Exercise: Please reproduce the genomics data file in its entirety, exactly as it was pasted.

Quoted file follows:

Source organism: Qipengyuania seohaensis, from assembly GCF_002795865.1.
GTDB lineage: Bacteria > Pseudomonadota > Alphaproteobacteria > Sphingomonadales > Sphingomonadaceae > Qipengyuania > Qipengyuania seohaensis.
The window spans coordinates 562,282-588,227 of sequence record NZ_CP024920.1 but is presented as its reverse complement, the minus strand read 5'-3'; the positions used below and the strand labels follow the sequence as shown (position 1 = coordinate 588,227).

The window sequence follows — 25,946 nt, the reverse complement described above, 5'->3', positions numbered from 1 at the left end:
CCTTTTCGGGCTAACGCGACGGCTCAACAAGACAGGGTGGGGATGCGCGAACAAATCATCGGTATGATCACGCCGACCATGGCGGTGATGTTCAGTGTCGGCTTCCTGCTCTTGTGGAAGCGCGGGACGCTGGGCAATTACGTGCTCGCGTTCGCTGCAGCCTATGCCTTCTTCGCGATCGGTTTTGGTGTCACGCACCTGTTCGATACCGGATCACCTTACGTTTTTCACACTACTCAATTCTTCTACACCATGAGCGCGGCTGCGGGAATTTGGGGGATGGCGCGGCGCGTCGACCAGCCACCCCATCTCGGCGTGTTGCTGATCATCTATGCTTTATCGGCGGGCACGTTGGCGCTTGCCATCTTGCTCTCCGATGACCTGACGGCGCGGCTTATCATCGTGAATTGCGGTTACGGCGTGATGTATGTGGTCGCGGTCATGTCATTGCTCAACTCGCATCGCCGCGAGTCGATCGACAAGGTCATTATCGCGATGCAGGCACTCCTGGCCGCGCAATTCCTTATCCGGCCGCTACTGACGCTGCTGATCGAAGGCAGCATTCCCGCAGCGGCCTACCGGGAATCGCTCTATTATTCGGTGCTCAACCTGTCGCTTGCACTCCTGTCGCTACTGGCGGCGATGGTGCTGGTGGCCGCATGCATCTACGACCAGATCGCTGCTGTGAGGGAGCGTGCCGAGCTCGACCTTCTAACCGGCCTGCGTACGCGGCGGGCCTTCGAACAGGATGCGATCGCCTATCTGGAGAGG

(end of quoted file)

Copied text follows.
Source organism: Qipengyuania seohaensis, from assembly GCF_002795865.1.
GTDB lineage: Bacteria > Pseudomonadota > Alphaproteobacteria > Sphingomonadales > Sphingomonadaceae > Qipengyuania > Qipengyuania seohaensis.
The window spans coordinates 562,282-588,227 of sequence record NZ_CP024920.1 but is presented as its reverse complement, the minus strand read 5'-3'; the positions used below and the strand labels follow the sequence as shown (position 1 = coordinate 588,227).

The window sequence follows — 25,946 nt, the reverse complement described above, 5'->3', positions numbered from 1 at the left end:
CCTTTTCGGGCTAACGCGACGGCTCAACAAGACAGGGTGGGGATGCGCGAACAAATCATCGGTATGATCACGCCGACCATGGCGGTGATGTTCAGTGTCGGCTTCCTGCTCTTGTGGAAGCGCGGGACGCTGGGCAATTACGTGCTCGCGTTCGCTGCAGCCTATGCCTTCTTCGCGATCGGTTTTGGTGTCACGCACCTGTTCGATACCGGATCACCTTACGTTTTTCACACTACTCAATTCTTCTACACCATGAGCGCGGCTGCGGGAATTTGGGGGATGGCGCGGCGCGTCGACCAGCCACCCCATCTCGGCGTGTTGCTGATCATCTATGCTTTATCGGCGGGCACGTTGGCGCTTGCCATCTTGCTCTCCGATGACCTGACGGCGCGGCTTATCATCGTGAATTGCGGTTACGGCGTGATGTATGTGGTCGCGGTCATGTCATTGCTCAACTCGCATCGCCGCGAGTCGATCGACAAGGTCATTATCGCGATGCAGGCACTCCTGGCCGCGCAATTCCTTATCCGGCCGCTACTGACGCTGCTGATCGAAGGCAGCATTCCCGCAGCGGCCTACCGGGAATCGCTCTATTATTCGGTGCTCAACCTGTCGCTTGCACTCCTGTCGCTACTGGCGGCGATGGTGCTGGTGGCCGCATGCATCTACGACCAGATCGCTGCTGTGAGGGAGCGTGCCGAGCTCGACCTTCTAACCGGCCTGCGTACGCGGCGGGCCTTCGAACAGGATGCGATCGCCTATCTGGAGAGG